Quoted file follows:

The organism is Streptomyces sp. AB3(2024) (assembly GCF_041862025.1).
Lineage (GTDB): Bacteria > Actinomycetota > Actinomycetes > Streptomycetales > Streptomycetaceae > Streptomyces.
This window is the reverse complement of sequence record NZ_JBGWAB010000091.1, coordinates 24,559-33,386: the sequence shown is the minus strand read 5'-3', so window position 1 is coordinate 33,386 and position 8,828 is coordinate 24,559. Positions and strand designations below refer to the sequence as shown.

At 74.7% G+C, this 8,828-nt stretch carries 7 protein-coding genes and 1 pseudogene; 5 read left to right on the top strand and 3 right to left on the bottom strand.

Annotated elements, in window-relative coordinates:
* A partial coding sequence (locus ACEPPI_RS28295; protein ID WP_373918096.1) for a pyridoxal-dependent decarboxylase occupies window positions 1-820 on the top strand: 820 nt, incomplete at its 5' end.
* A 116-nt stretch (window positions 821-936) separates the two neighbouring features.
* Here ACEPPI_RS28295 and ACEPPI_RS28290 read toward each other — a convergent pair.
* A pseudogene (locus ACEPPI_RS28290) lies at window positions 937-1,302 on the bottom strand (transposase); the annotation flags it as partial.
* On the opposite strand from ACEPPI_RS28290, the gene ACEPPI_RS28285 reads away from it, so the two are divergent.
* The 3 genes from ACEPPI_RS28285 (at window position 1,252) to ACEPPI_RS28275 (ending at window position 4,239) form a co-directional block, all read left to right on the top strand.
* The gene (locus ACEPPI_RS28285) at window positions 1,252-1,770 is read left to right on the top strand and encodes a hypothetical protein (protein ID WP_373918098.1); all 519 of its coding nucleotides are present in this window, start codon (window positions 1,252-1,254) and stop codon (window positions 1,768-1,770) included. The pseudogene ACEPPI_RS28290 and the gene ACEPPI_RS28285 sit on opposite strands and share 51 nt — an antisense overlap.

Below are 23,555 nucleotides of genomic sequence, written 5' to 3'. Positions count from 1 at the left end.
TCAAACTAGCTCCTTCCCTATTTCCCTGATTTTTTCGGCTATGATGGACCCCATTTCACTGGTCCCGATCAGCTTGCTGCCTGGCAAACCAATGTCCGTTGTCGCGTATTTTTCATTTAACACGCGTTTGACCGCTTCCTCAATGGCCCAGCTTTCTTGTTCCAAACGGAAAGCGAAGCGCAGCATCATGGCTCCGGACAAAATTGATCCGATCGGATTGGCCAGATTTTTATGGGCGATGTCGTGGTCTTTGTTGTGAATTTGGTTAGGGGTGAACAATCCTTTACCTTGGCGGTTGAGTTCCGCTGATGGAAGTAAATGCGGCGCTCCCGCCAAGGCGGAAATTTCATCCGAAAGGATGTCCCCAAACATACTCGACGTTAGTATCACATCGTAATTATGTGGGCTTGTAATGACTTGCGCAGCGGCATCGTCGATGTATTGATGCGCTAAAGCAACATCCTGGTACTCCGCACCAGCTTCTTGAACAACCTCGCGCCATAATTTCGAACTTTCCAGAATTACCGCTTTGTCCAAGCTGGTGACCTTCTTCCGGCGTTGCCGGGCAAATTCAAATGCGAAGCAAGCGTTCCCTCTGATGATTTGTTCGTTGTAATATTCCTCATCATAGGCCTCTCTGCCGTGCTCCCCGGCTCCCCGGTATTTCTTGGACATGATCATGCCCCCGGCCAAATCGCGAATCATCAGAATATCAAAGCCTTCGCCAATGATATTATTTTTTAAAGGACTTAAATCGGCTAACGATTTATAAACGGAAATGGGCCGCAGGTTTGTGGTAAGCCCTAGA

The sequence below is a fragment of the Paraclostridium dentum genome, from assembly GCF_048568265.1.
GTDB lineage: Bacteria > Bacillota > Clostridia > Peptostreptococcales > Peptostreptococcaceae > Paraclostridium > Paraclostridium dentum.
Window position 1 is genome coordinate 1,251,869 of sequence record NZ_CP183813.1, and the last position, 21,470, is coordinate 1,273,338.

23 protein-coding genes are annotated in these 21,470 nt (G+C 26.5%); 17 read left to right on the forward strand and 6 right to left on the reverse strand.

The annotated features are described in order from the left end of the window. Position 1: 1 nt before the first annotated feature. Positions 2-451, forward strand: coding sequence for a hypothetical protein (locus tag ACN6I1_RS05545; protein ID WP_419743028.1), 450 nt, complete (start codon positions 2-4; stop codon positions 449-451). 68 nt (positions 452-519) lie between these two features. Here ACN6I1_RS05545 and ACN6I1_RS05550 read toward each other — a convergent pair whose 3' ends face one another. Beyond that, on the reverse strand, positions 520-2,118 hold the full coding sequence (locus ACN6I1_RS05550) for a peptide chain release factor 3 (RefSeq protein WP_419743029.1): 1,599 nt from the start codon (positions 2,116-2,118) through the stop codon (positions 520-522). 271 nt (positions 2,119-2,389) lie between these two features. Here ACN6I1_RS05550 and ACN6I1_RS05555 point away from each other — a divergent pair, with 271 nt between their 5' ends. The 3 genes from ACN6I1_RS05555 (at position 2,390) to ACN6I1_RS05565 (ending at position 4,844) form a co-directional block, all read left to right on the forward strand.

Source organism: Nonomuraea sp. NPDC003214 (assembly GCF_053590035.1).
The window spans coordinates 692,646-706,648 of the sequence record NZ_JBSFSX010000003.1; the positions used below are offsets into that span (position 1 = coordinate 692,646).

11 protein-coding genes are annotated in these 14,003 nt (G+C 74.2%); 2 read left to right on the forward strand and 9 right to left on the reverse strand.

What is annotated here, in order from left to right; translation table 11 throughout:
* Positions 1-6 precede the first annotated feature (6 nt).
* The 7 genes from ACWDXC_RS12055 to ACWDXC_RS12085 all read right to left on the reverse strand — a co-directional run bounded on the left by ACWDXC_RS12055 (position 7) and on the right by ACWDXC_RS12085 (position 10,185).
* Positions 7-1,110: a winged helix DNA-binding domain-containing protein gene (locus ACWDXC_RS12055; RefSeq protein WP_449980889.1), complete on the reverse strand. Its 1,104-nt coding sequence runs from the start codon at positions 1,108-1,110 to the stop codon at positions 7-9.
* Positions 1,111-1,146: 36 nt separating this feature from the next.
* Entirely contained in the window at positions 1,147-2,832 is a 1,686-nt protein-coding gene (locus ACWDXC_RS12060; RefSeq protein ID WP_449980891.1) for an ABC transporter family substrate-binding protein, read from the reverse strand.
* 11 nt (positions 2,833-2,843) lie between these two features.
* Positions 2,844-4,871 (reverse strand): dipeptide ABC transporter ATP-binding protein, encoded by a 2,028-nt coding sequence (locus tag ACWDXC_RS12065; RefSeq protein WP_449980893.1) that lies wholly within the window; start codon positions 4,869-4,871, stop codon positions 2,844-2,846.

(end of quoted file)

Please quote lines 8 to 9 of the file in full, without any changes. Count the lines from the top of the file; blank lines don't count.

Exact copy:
* Here ACEPPI_RS28295 and ACEPPI_RS28290 read toward each other — a convergent pair.
* A pseudogene (locus ACEPPI_RS28290) lies at window positions 937-1,302 on the bottom strand (transposase); the annotation flags it as partial.